Theories of Development, Second Edition: Contentions, Arguments, Alternatives

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Guilford Press, Feb 23, 2009 - Business & Economics - 324 pages

Widely adopted, this text critically evaluates the leading theories of international economic development, from classical economic and sociological models to Marxist, poststructuralist, and feminist perspectives. No other book provides such comprehensive coverage or links the theories as incisively to contemporary world events and policy debates. Reexamining neoliberal conceptions of economic growth, the authors show what a more just and democratic form of development might look like today.


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Not too much info, not too little (though need to finish last 1/3 or so still when i have time!). Great basis for understanding development and economics, tracing back to its roots.
Make sure to
read ch. 1 and esp. p. 19, where they point out that economics and related info is nothing "you cannot understand if you persist in trying....We think that everyone can be intelligent, given the chance. We think that everyone has a conscience. Combine the two: read the book with conscientious intelligence." 


Chapter 1
Chapter 2
Chapter 3
Chapter 4
Chapter 5
Chapter 6
Chapter 7
Chapter 8
About the Authors

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About the author (2009)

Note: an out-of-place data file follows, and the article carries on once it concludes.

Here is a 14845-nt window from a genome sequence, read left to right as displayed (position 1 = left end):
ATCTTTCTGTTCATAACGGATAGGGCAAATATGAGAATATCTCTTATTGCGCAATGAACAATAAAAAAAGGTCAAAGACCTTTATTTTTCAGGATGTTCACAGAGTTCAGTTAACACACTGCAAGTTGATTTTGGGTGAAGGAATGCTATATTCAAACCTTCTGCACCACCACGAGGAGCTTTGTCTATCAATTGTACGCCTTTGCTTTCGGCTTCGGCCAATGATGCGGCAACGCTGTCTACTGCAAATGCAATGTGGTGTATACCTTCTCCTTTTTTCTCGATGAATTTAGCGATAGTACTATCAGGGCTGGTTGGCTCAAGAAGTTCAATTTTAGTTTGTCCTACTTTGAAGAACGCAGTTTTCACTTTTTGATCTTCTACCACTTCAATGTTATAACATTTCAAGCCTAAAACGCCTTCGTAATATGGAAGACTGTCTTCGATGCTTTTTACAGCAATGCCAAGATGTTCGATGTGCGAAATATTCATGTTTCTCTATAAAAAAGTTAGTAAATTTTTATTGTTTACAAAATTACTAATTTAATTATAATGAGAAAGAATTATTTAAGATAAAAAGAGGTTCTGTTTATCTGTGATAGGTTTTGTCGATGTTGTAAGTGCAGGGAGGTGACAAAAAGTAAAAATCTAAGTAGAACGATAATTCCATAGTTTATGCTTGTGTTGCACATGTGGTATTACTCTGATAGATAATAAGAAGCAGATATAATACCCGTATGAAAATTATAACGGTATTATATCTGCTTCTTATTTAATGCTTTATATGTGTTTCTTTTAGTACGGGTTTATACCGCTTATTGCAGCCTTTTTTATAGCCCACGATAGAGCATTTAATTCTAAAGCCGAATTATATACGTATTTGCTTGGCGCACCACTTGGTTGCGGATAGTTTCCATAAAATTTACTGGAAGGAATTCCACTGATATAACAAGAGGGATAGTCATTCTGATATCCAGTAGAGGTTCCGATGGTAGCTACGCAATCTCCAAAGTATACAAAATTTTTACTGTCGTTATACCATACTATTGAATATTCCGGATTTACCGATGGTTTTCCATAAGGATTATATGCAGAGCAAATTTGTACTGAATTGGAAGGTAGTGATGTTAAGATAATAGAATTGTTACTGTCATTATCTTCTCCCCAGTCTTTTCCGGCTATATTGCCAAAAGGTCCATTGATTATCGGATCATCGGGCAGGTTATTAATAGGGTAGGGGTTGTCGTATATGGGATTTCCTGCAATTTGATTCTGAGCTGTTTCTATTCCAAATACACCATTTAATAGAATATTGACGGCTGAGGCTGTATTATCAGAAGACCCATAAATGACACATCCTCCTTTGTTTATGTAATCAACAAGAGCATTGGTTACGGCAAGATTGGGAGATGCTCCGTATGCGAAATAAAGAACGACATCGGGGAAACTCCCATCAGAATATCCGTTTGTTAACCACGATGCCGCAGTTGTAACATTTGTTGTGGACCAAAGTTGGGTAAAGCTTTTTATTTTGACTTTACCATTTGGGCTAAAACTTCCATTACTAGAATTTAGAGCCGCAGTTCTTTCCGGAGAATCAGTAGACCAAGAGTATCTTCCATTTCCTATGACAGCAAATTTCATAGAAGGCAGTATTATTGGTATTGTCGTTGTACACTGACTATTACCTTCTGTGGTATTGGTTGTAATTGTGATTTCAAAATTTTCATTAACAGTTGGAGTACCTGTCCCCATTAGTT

Richard Peet is Professor of Geography at Clark University in Worcester, Massachusetts, where he was a founding member of the "radical geography movement" and a long-time editor of Antipode: A Radical Journal of Geography. His interests include development, global policy regimes, power, theory and philosophy, political ecology, and the causes of financial crises. The author of numerous articles, book reviews, and books, Dr. Peet is editor of a new radical journal, Human Geography.

Elaine Hartwick is Associate Professor of Geography at Framingham State College in Framingham, Massachusetts, where she teaches courses in political, cultural, and regional geography and global development. She has published on a variety of topics, including commodity chains, consumer politics, social theory, and development geography, with a regional specialization in Southern Africa.

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